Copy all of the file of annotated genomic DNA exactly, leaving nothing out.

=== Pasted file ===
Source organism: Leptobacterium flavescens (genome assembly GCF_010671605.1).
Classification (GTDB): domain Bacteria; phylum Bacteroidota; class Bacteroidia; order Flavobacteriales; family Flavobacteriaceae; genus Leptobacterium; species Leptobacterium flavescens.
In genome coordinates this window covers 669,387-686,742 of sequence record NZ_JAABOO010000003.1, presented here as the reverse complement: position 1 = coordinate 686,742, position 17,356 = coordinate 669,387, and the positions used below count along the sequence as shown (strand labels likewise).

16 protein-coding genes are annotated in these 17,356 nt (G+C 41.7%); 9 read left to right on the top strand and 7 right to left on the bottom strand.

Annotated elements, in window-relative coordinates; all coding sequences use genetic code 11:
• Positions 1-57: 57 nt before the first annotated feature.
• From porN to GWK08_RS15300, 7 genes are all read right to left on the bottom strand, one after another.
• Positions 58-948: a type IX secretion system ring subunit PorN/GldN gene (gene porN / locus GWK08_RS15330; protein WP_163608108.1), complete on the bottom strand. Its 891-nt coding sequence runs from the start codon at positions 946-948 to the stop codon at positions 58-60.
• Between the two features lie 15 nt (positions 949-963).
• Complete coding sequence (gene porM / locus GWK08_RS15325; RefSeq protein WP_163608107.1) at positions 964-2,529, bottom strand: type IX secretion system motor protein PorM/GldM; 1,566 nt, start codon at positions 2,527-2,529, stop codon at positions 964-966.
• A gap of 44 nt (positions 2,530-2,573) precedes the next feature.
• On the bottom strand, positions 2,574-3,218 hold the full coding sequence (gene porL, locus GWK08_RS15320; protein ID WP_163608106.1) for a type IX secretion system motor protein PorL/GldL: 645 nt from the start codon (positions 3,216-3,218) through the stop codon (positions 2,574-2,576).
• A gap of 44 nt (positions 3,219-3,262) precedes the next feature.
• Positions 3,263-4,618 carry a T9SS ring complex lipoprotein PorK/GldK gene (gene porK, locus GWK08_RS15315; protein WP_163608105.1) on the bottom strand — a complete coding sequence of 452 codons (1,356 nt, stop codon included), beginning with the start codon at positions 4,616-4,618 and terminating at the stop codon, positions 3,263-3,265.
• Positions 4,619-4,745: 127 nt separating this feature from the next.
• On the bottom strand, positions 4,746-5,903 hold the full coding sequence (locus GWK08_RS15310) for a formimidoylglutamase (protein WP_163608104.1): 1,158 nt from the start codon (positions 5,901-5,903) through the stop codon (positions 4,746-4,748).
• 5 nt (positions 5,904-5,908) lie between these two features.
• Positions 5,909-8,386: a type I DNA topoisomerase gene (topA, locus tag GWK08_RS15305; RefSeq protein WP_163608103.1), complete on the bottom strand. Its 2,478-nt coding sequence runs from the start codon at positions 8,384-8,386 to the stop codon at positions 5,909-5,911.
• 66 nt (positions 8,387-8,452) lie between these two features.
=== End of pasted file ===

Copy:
Source organism: Leptobacterium flavescens (genome assembly GCF_010671605.1).
Classification (GTDB): domain Bacteria; phylum Bacteroidota; class Bacteroidia; order Flavobacteriales; family Flavobacteriaceae; genus Leptobacterium; species Leptobacterium flavescens.
In genome coordinates this window covers 669,387-686,742 of sequence record NZ_JAABOO010000003.1, presented here as the reverse complement: position 1 = coordinate 686,742, position 17,356 = coordinate 669,387, and the positions used below count along the sequence as shown (strand labels likewise).

16 protein-coding genes are annotated in these 17,356 nt (G+C 41.7%); 9 read left to right on the top strand and 7 right to left on the bottom strand.

Annotated elements, in window-relative coordinates; all coding sequences use genetic code 11:
• Positions 1-57: 57 nt before the first annotated feature.
• From porN to GWK08_RS15300, 7 genes are all read right to left on the bottom strand, one after another.
• Positions 58-948: a type IX secretion system ring subunit PorN/GldN gene (gene porN / locus GWK08_RS15330; protein WP_163608108.1), complete on the bottom strand. Its 891-nt coding sequence runs from the start codon at positions 946-948 to the stop codon at positions 58-60.
• Between the two features lie 15 nt (positions 949-963).
• Complete coding sequence (gene porM / locus GWK08_RS15325; RefSeq protein WP_163608107.1) at positions 964-2,529, bottom strand: type IX secretion system motor protein PorM/GldM; 1,566 nt, start codon at positions 2,527-2,529, stop codon at positions 964-966.
• A gap of 44 nt (positions 2,530-2,573) precedes the next feature.
• On the bottom strand, positions 2,574-3,218 hold the full coding sequence (gene porL, locus GWK08_RS15320; protein ID WP_163608106.1) for a type IX secretion system motor protein PorL/GldL: 645 nt from the start codon (positions 3,216-3,218) through the stop codon (positions 2,574-2,576).
• A gap of 44 nt (positions 3,219-3,262) precedes the next feature.
• Positions 3,263-4,618 carry a T9SS ring complex lipoprotein PorK/GldK gene (gene porK, locus GWK08_RS15315; protein WP_163608105.1) on the bottom strand — a complete coding sequence of 452 codons (1,356 nt, stop codon included), beginning with the start codon at positions 4,616-4,618 and terminating at the stop codon, positions 3,263-3,265.
• Positions 4,619-4,745: 127 nt separating this feature from the next.
• On the bottom strand, positions 4,746-5,903 hold the full coding sequence (locus GWK08_RS15310) for a formimidoylglutamase (protein WP_163608104.1): 1,158 nt from the start codon (positions 5,901-5,903) through the stop codon (positions 4,746-4,748).
• 5 nt (positions 5,904-5,908) lie between these two features.
• Positions 5,909-8,386: a type I DNA topoisomerase gene (topA, locus tag GWK08_RS15305; RefSeq protein WP_163608103.1), complete on the bottom strand. Its 2,478-nt coding sequence runs from the start codon at positions 8,384-8,386 to the stop codon at positions 5,909-5,911.
• 66 nt (positions 8,387-8,452) lie between these two features.